Set in San Francisco, this All American musical takes one of the best things about college sport and somehow adds even more glitz and glamour.
When the prim princess Campbell Davis (Hannah Burridge) becomes Cheer Captain of the preppy Truman High School (THS) cheerleading squad, she is convinced she is finally fulfilling her destiny. However, an unexpected re-districting rips this Queen Bee from the centre of attention and dumps her in the urban Jackson High School (JHS). Joining her is Bridget (Stefanie Caccamo), a nerdy outcast who was once Truman’s mascot, and together they try to learn to belong.
At JHS, the dance crew girls Danielle (Melissa Russo), Nautica (Stephanie Wall) and the fabulous La Cienega (Hayden Baum) rule the roost, and they aren’t having a bar of Campbell’s privileged life. The Miley Cyrus to Campbell’s Hannah Montana, Danielle brings a whole lot of independent Latina heat that Campbell struggles to handle. While Bridget finds acceptance with the popular kids for the first time, Campbell’s exclusion causes her to sink into sorrowful despondence.
Meanwhile at THS, the cunning Eva, once Campbell’s Sophomore Spirit Leader, has manipulated her way to become Cheer Captain and seduced Campbell’s puppy-dog boyfriend Steven (Joshua Firman). Like Lake Baikal in Summer, Christina Odam is icy as the fake and effervescent Eva.
Discovering Eva has jealously orchestrated all her pain, Campbell’s fire returns and she persuades the dance crew girls to form a cheerleading squad. With clear eyes and full hearts, they begin a journey to take on Eva and her army of prancing Barbie and Ken Dolls at Nationals.
The WA Academy of Performing Arts’ annual mid-year musical is a feel-good undertaking with flashy costumes, a huge cast and lots of big numbers centred on actual cheerleading and hip-hop dance. Bouncing around with gymnastic athleticism and an alluring fluidity that will leave you agog, the déshabillé second and third tier Music Theatre students belted out tunes with an assured confidence and voice that marked many of them as destined for stardom. With the orchestra pit filled with WAAPA Music students, the production was rich with local talent.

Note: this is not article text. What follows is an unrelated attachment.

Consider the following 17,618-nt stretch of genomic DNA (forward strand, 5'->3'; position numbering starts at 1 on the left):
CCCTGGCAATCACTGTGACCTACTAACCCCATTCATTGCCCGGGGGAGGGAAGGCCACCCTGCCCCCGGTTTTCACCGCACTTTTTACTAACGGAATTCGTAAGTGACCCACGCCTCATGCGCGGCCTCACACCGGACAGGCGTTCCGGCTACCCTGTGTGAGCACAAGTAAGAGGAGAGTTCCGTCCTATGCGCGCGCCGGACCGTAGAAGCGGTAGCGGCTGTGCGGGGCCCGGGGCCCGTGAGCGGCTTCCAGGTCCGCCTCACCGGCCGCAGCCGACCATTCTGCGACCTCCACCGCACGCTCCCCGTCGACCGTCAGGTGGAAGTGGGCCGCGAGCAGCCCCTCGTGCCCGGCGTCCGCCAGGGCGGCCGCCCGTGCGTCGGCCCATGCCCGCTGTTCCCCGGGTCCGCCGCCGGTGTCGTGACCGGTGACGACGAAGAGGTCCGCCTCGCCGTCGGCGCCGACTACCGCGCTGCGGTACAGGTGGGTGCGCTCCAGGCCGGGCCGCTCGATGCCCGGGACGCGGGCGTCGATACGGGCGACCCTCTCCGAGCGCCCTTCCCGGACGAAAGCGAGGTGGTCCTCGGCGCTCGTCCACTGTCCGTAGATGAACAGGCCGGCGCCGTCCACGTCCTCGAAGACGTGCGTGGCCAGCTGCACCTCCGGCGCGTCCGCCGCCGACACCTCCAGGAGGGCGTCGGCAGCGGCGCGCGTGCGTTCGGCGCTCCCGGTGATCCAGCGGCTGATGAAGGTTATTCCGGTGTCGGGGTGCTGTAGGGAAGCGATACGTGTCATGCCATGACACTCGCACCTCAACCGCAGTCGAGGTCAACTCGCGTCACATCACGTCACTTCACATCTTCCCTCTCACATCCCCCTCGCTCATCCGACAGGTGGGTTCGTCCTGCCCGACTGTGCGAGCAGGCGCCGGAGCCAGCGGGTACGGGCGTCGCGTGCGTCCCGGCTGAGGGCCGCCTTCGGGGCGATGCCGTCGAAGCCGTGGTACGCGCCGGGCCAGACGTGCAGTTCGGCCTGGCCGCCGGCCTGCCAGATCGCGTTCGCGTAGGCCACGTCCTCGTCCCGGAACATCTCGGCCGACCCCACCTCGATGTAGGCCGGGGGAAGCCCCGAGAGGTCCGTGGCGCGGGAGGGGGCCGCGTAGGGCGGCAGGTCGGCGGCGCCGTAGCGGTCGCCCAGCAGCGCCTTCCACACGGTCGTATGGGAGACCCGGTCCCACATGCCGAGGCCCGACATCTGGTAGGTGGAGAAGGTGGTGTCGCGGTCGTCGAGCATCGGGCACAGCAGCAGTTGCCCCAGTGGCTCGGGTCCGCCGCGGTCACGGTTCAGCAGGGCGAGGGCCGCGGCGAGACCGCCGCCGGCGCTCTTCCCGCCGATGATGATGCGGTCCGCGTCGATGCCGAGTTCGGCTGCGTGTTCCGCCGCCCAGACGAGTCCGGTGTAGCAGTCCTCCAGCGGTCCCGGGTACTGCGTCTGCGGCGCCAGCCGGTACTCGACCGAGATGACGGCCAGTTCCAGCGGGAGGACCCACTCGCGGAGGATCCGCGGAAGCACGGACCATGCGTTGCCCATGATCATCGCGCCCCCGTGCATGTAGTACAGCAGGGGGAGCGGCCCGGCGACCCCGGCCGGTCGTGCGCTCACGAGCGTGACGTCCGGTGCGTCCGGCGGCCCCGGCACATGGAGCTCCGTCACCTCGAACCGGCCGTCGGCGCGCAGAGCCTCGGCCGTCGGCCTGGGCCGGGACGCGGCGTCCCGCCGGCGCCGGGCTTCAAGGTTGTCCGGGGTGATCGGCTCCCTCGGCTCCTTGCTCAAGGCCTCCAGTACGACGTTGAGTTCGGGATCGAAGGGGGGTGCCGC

With set design by acclaimed designer Steve Nolan (Anything Goes, Crazy for You), and lighting design by Helpmann Award-winner Mark Howett (Cloudstreet, The Secret River), their collaboration produced an audio-visual element that greatly embellished the performance.
Beyond the name itself, it’s hard to compare the musical to the hit film that inspired it. Though they share the pursuit of a National Championship, the plot is otherwise different and the musical goes without the iconic scenes from the film (e.g. spirit fingers). The songs devised by librettist Jeff Whitty and lyricists Tom Kitt and Lin-Manuel Miranda do not stand out and electrify in the same way as those from an Andrew Lloyd Webber musical – there’s no song equal to “Memory” or “The Phantom of the Opera” – but the musical is one of the best complete packages I’ve seen.
At times goofy and a little heavy-handed when espousing the lessons learnt along the way, this Broadway-quality spectacle is pure entertainment, and though my expectations were high, this far exceeded them.
Words by Samuel J. Cox
‘Bring It On: The Musical’ ran at the Regal Theatre until 18 June.